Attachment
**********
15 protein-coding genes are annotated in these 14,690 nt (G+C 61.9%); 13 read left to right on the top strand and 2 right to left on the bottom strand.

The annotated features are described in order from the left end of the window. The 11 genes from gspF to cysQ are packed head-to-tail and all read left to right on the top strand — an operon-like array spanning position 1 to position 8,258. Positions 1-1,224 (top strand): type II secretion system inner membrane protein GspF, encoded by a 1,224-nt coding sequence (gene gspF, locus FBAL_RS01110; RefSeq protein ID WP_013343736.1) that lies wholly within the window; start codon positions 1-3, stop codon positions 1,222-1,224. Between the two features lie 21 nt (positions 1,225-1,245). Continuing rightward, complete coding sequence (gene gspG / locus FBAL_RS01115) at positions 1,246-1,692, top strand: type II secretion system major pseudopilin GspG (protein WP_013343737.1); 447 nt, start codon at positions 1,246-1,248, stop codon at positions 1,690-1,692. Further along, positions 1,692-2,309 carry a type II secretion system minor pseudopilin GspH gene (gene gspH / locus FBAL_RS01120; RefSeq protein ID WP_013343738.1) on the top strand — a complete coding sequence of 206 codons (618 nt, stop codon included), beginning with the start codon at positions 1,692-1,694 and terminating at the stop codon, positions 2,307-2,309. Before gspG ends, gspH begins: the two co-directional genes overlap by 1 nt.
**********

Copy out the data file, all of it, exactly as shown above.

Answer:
15 protein-coding genes are annotated in these 14,690 nt (G+C 61.9%); 13 read left to right on the top strand and 2 right to left on the bottom strand.

The annotated features are described in order from the left end of the window. The 11 genes from gspF to cysQ are packed head-to-tail and all read left to right on the top strand — an operon-like array spanning position 1 to position 8,258. Positions 1-1,224 (top strand): type II secretion system inner membrane protein GspF, encoded by a 1,224-nt coding sequence (gene gspF, locus FBAL_RS01110; RefSeq protein ID WP_013343736.1) that lies wholly within the window; start codon positions 1-3, stop codon positions 1,222-1,224. Between the two features lie 21 nt (positions 1,225-1,245). Continuing rightward, complete coding sequence (gene gspG / locus FBAL_RS01115) at positions 1,246-1,692, top strand: type II secretion system major pseudopilin GspG (protein WP_013343737.1); 447 nt, start codon at positions 1,246-1,248, stop codon at positions 1,690-1,692. Further along, positions 1,692-2,309 carry a type II secretion system minor pseudopilin GspH gene (gene gspH / locus FBAL_RS01120; RefSeq protein ID WP_013343738.1) on the top strand — a complete coding sequence of 206 codons (618 nt, stop codon included), beginning with the start codon at positions 1,692-1,694 and terminating at the stop codon, positions 2,307-2,309. Before gspG ends, gspH begins: the two co-directional genes overlap by 1 nt.